“He's not everyone's cup of tea but he's an absolute sweetheart,” insists Bel. “He has been used as a stud cat in the past but was thrown out when he served his purpose. Some of these cats are just unwanted but in most cases they've usually just wandered off or got lost, or some well-meaning member of the public has thought they've strayed and brought them to us.

“We put them on Have You Lost? on Facebook — it's lovely to see owners reunited with their pets. They're always so happy and relieved they've come to no harm.”

The only cat who really gave me the creeps at the centre was Sydney, a one year-old, blue-eyed Siamese. He's exotic, with silky cream fur, pointy ears and a chocolate-brown face and paws, but he sounds like an old man in pain.

He hated the dog of the family who bought him and had to be given up. He loathes other cats, too, but likes people, despite his sour wail as I pass his cage. He just needs to be adored, in a house with no other animals to take the attention away from him.

Obviously well cared for, Sydney sailed through the centre's health assessment before being admitted. Each cat is weighed, measured, scanned for micro-chips and checked for problems such as lesions and runny eyes. If it’s a “clean cat”, it's admitted right away; if it has health issues, it's put in the isolation ward until it can be seen and treated by a vet.

Some unfortunates have been brought in with pellet wounds. Others have been abandoned when their health-care bills got too high. The illnesses affecting some of the cats here range from diabetes to cancer. The newly-shorn Hannah, for example, has a thyroid dysfunction and was admitted with hair so long and matted that her wee face couldn't be seen.

“We're not the USPCA — we simply re-home cats — but we come across all sorts of cruelty, and that includes cruelty through ignorance,” says Bel. “In Hannah's case, the owner wasn't aware that she needed to have her mane kept under control and in the end she just couldn't cope with her. To take a cat with issues like this, you have to be a special person.

“Auden, here, is a terminally ill cat who's going to be fostered by a volunteer. She's been thriving since she came here but the cancer will get her in the end. People who take cats like Auden often feel they have everything they need in their lives and want to give something back.”

The average stay for cats at the centre is seven to 10 weeks. Older cats are the most popular adoptions. A wall by the kitchens is adorned with photos of past orphans, and drawings and paintings by the schoolchildren who regularly visit on open days.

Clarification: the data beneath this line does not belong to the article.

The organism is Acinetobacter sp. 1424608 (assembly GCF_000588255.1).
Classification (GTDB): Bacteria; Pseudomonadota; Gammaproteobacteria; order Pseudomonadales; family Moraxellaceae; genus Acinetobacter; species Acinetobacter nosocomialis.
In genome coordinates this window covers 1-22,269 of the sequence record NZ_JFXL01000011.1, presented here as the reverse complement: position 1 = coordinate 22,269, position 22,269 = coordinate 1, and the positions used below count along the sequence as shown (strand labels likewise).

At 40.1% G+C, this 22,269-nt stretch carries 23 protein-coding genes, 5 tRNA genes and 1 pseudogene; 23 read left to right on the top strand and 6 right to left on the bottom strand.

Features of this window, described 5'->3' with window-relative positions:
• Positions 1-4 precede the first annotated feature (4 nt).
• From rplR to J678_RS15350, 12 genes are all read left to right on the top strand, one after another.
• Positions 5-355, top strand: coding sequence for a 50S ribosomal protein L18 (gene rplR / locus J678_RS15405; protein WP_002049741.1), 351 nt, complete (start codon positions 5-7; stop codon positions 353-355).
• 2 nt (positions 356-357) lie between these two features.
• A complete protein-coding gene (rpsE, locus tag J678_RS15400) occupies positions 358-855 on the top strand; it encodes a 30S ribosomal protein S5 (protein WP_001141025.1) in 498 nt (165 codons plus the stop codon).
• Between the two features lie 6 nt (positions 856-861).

The organisation is funded by such open days, pub quizzes, discos and personal donations. A recent black-tie ball raised £13,000. The open day taking place today includes a barbeque, ice-cream, fun and games and runs from 1-4pm.

Well worth a visit, cat lover or not.

Cats Protection Belfast Adoption Centre, 270 Belfast Road, Dundonald, Newtownards, Co Down, BT16 1UE. email: northernireland@cats.org.uk Telephone: 028 9048 0202

A Day In The Life Of Cat Care Assistant Gill Miller

“Members of the public sometimes ask us why the Adoption Centre is only open between 11am and 4pm,” says Gill Miller, who, like Bel Livingstone, has worked at the Belfast branch for 14 years “‘What do you all do during the rest of the day?' they ask. The answer is: lots of hard work!”

8-11am: The staff arrive and it's straight to work, checking that all the ‘guests' have been fine overnight. One of the cat care assistants is allocated to take to the vets any cats due in that day. Next job is feeding all those hungry mouths, then cleaning out every pen — with up to 200 cats and kittens in the centre at times, that's a lot of dirty litter trays and food bowls!

As you can imagine, this keeps everyone busy for a few hours. The cat care assistants are also responsible for giving medication to the cats in their care — no matter how reluctant the patient!

11am-1pm: The centre is now open to the public and one of the cat care assistants’ most important roles is showing people around the centre. Everyone who visits the centre is asked to fill in a short questionnaire before visiting the cats — this helps the cat care assistants guide prospective owners to the most suitable cat for them. The cat care assistants are a mine of information about cat care, so if you have any questions they'll be happy to help.

1-3pm: After a quick lunch it's time to set off on home visits. Once you've found your ‘purrfect' companion at the centre (and they like you too), the next step is a home visit. This consists of an informal chat lasting about 20 minutes in your own home — a chance for everyone to double-check that the right choice has been made and for any last minute questions. Demand is high and the centre covers a wide area of Northern Ireland. The cat care assistants do these visits from Monday to Sunday, trying to fit in as many as possible each afternoon. If the last visit of the day is near the centre’s veterinary surgeon, then the next stop is there to collect any cats that have been receiving treatment that day.

3-5pm: It's back to the adoption centre now, first job being to settle in cats returning from the vets and pass on treatment details to the other cat care assistants. Next is a visit to the office to update staff on the outcome of the afternoon’s visits. Then it's feeding time once again and a last check to ensure everyone is comfortable for the night.